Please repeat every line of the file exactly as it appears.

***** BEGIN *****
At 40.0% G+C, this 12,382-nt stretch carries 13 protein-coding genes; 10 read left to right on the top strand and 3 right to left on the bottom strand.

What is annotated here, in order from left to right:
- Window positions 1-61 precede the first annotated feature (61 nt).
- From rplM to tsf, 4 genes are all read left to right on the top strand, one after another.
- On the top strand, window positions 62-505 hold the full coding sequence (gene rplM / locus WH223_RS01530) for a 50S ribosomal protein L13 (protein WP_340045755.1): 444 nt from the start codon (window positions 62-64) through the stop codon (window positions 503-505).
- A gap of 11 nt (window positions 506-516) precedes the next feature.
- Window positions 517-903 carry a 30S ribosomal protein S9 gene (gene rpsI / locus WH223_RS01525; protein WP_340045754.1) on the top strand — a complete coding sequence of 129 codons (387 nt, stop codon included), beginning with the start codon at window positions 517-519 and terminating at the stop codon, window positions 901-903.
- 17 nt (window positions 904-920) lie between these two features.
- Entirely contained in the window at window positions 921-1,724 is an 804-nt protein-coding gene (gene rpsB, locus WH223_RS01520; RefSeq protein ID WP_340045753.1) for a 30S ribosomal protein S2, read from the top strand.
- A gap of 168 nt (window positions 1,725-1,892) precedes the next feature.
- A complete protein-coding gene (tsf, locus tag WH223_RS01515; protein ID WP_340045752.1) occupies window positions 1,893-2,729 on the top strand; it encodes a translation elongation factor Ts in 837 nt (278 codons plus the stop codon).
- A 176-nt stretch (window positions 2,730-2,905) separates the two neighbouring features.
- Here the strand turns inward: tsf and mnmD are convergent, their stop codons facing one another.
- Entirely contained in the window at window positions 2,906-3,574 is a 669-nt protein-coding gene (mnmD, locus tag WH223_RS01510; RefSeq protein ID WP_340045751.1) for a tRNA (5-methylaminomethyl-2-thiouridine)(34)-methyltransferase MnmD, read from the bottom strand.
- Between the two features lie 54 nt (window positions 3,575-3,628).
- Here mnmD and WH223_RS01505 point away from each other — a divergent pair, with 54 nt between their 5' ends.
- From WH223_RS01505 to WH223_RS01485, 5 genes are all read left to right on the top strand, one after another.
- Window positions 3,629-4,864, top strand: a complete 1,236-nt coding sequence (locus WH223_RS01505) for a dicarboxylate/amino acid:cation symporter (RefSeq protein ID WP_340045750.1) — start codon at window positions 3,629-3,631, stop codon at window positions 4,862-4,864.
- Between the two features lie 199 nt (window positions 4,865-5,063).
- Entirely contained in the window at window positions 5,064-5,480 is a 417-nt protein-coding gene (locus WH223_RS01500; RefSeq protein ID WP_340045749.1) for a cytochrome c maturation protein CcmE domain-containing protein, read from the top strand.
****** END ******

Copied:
At 40.0% G+C, this 12,382-nt stretch carries 13 protein-coding genes; 10 read left to right on the top strand and 3 right to left on the bottom strand.

What is annotated here, in order from left to right:
- Window positions 1-61 precede the first annotated feature (61 nt).
- From rplM to tsf, 4 genes are all read left to right on the top strand, one after another.
- On the top strand, window positions 62-505 hold the full coding sequence (gene rplM / locus WH223_RS01530) for a 50S ribosomal protein L13 (protein WP_340045755.1): 444 nt from the start codon (window positions 62-64) through the stop codon (window positions 503-505).
- A gap of 11 nt (window positions 506-516) precedes the next feature.
- Window positions 517-903 carry a 30S ribosomal protein S9 gene (gene rpsI / locus WH223_RS01525; protein WP_340045754.1) on the top strand — a complete coding sequence of 129 codons (387 nt, stop codon included), beginning with the start codon at window positions 517-519 and terminating at the stop codon, window positions 901-903.
- 17 nt (window positions 904-920) lie between these two features.
- Entirely contained in the window at window positions 921-1,724 is an 804-nt protein-coding gene (gene rpsB, locus WH223_RS01520; RefSeq protein ID WP_340045753.1) for a 30S ribosomal protein S2, read from the top strand.
- A gap of 168 nt (window positions 1,725-1,892) precedes the next feature.
- A complete protein-coding gene (tsf, locus tag WH223_RS01515; protein ID WP_340045752.1) occupies window positions 1,893-2,729 on the top strand; it encodes a translation elongation factor Ts in 837 nt (278 codons plus the stop codon).
- A 176-nt stretch (window positions 2,730-2,905) separates the two neighbouring features.
- Here the strand turns inward: tsf and mnmD are convergent, their stop codons facing one another.
- Entirely contained in the window at window positions 2,906-3,574 is a 669-nt protein-coding gene (mnmD, locus tag WH223_RS01510; RefSeq protein ID WP_340045751.1) for a tRNA (5-methylaminomethyl-2-thiouridine)(34)-methyltransferase MnmD, read from the bottom strand.
- Between the two features lie 54 nt (window positions 3,575-3,628).
- Here mnmD and WH223_RS01505 point away from each other — a divergent pair, with 54 nt between their 5' ends.
- From WH223_RS01505 to WH223_RS01485, 5 genes are all read left to right on the top strand, one after another.
- Window positions 3,629-4,864, top strand: a complete 1,236-nt coding sequence (locus WH223_RS01505) for a dicarboxylate/amino acid:cation symporter (RefSeq protein ID WP_340045750.1) — start codon at window positions 3,629-3,631, stop codon at window positions 4,862-4,864.
- Between the two features lie 199 nt (window positions 4,865-5,063).
- Entirely contained in the window at window positions 5,064-5,480 is a 417-nt protein-coding gene (locus WH223_RS01500; RefSeq protein ID WP_340045749.1) for a cytochrome c maturation protein CcmE domain-containing protein, read from the top strand.